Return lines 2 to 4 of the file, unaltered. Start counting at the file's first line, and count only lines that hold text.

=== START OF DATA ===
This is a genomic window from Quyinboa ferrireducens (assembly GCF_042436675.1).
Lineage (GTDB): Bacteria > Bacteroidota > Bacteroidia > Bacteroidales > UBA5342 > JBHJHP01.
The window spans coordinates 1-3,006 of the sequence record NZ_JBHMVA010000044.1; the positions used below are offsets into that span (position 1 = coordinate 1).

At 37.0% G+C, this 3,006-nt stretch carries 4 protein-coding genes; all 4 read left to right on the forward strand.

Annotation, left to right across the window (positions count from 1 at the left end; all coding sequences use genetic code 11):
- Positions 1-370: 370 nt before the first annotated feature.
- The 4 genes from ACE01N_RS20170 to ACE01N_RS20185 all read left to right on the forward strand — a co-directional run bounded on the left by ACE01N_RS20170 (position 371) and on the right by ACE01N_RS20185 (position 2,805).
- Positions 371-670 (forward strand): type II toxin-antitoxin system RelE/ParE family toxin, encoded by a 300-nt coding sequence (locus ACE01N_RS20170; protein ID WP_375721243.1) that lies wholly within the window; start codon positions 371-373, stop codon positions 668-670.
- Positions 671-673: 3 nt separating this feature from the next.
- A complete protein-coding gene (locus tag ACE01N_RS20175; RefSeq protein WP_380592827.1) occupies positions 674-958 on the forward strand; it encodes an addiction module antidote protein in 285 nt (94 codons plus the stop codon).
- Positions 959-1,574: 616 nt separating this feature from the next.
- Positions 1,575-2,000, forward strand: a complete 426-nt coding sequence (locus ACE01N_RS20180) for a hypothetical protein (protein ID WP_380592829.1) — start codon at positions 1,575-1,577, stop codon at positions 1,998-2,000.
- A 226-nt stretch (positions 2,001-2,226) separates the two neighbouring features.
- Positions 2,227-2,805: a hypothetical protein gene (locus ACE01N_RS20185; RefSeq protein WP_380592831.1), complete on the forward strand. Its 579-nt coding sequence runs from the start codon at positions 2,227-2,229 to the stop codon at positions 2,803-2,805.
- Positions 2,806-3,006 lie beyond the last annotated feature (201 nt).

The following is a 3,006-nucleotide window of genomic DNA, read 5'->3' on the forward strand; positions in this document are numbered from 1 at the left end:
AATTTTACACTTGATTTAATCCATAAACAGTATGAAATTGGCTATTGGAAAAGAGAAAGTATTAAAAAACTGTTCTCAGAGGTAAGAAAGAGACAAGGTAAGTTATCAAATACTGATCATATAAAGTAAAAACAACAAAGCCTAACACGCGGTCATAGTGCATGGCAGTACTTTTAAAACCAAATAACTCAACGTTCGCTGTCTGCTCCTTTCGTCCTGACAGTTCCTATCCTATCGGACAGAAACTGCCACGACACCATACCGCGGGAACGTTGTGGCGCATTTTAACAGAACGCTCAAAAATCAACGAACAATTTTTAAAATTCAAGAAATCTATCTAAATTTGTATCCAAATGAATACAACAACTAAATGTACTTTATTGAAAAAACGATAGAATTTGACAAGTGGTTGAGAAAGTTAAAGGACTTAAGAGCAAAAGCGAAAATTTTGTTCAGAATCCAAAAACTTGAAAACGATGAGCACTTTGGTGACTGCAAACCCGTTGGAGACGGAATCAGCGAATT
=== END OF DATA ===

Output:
Lineage (GTDB): Bacteria > Bacteroidota > Bacteroidia > Bacteroidales > UBA5342 > JBHJHP01.
The window spans coordinates 1-3,006 of the sequence record NZ_JBHMVA010000044.1; the positions used below are offsets into that span (position 1 = coordinate 1).

At 37.0% G+C, this 3,006-nt stretch carries 4 protein-coding genes; all 4 read left to right on the forward strand.